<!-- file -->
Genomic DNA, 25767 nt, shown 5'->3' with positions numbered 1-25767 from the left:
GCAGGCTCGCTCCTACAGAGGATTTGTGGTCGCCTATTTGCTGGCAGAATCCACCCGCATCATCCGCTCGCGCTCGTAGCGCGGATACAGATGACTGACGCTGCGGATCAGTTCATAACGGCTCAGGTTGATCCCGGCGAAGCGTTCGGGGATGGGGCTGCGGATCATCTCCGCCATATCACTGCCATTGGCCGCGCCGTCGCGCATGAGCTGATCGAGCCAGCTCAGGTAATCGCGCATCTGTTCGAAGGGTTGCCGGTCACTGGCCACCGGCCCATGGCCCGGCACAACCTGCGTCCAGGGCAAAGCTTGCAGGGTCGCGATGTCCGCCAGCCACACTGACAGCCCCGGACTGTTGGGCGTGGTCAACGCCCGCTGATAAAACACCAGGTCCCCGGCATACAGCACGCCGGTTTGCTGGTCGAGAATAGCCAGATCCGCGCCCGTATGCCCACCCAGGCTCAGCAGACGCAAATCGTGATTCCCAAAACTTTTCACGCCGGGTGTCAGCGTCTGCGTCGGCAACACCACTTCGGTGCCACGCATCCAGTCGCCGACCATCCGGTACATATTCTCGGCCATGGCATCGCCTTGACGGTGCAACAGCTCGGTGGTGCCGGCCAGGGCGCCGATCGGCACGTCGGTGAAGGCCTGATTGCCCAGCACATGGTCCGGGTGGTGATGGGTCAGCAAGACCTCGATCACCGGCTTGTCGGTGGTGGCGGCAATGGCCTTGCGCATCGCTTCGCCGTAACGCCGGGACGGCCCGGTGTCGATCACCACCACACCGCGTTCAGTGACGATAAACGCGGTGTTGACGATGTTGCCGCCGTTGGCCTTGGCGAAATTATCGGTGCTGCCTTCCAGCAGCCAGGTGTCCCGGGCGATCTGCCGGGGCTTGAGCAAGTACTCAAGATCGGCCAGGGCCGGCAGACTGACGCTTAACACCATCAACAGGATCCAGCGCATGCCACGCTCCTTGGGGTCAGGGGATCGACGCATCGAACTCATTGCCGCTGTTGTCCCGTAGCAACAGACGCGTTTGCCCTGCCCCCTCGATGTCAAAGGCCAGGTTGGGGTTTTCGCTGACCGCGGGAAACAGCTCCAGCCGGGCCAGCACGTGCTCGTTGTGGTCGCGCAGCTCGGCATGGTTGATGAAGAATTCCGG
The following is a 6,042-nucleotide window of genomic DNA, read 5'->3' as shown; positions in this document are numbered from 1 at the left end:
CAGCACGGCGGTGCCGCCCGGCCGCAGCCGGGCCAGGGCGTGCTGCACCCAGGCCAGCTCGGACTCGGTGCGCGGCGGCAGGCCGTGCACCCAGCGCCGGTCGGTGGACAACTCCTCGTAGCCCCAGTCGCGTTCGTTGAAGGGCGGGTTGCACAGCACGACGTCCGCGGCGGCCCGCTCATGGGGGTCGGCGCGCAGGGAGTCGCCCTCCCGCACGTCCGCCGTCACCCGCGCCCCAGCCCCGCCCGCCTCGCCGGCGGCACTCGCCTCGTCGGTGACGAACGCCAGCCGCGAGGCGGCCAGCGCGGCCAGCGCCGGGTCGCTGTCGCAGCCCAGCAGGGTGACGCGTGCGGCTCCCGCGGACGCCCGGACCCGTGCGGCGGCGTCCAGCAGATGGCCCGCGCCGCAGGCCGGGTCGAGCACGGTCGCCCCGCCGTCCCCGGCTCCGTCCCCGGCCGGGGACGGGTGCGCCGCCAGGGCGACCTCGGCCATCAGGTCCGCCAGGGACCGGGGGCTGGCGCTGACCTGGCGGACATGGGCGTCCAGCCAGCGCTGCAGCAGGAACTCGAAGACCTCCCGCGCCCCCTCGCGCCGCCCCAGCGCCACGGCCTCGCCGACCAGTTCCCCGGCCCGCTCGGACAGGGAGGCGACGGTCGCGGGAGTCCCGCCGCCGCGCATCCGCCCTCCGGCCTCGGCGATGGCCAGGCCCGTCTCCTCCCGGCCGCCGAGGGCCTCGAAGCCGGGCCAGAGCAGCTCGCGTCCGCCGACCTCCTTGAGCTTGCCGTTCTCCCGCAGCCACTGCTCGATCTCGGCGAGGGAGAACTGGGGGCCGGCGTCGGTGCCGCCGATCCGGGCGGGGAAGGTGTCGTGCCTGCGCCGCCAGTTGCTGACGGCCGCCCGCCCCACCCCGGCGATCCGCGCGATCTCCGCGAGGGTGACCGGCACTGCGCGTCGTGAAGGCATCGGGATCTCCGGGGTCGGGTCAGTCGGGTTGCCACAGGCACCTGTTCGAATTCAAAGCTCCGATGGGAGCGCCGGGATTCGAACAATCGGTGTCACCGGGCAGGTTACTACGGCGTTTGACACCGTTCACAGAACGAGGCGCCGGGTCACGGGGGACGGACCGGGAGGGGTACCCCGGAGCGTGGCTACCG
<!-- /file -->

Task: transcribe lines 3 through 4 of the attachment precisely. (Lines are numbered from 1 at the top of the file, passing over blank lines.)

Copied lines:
The following is a 6,042-nucleotide window of genomic DNA, read 5'->3' as shown; positions in this document are numbered from 1 at the left end:
CAGCACGGCGGTGCCGCCCGGCCGCAGCCGGGCCAGGGCGTGCTGCACCCAGGCCAGCTCGGACTCGGTGCGCGGCGGCAGGCCGTGCACCCAGCGCCGGTCGGTGGACAACTCCTCGTAGCCCCAGTCGCGTTCGTTGAAGGGCGGGTTGCACAGCACGACGTCCGCGGCGGCCCGCTCATGGGGGTCGGCGCGCAGGGAGTCGCCCTCCCGCACGTCCGCCGTCACCCGCGCCCCAGCCCCGCCCGCCTCGCCGGCGGCACTCGCCTCGTCGGTGACGAACGCCAGCCGCGAGGCGGCCAGCGCGGCCAGCGCCGGGTCGCTGTCGCAGCCCAGCAGGGTGACGCGTGCGGCTCCCGCGGACGCCCGGACCCGTGCGGCGGCGTCCAGCAGATGGCCCGCGCCGCAGGCCGGGTCGAGCACGGTCGCCCCGCCGTCCCCGGCTCCGTCCCCGGCCGGGGACGGGTGCGCCGCCAGGGCGACCTCGGCCATCAGGTCCGCCAGGGACCGGGGGCTGGCGCTGACCTGGCGGACATGGGCGTCCAGCCAGCGCTGCAGCAGGAACTCGAAGACCTCCCGCGCCCCCTCGCGCCGCCCCAGCGCCACGGCCTCGCCGACCAGTTCCCCGGCCCGCTCGGACAGGGAGGCGACGGTCGCGGGAGTCCCGCCGCCGCGCATCCGCCCTCCGGCCTCGGCGATGGCCAGGCCCGTCTCCTCCCGGCCGCCGAGGGCCTCGAAGCCGGGCCAGAGCAGCTCGCGTCCGCCGACCTCCTTGAGCTTGCCGTTCTCCCGCAGCCACTGCTCGATCTCGGCGAGGGAGAACTGGGGGCCGGCGTCGGTGCCGCCGATCCGGGCGGGGAAGGTGTCGTGCCTGCGCCGCCAGTTGCTGACGGCCGCCCGCCCCACCCCGGCGATCCGCGCGATCTCCGCGAGGGTGACCGGCACTGCGCGTCGTGAAGGCATCGGGATCTCCGGGGTCGGGTCAGTCGGGTTGCCACAGGCACCTGTTCGAATTCAAAGCTCCGATGGGAGCGCCGGGATTCGAACAATCGGTGTCACCGGGCAGGTTACTACGGCGTTTGACACCGTTCACAGAACGAGGCGCCGGGTCACGGGGGACGGACCGGGAGGGGTACCCCGGAGCGTGGCTACCG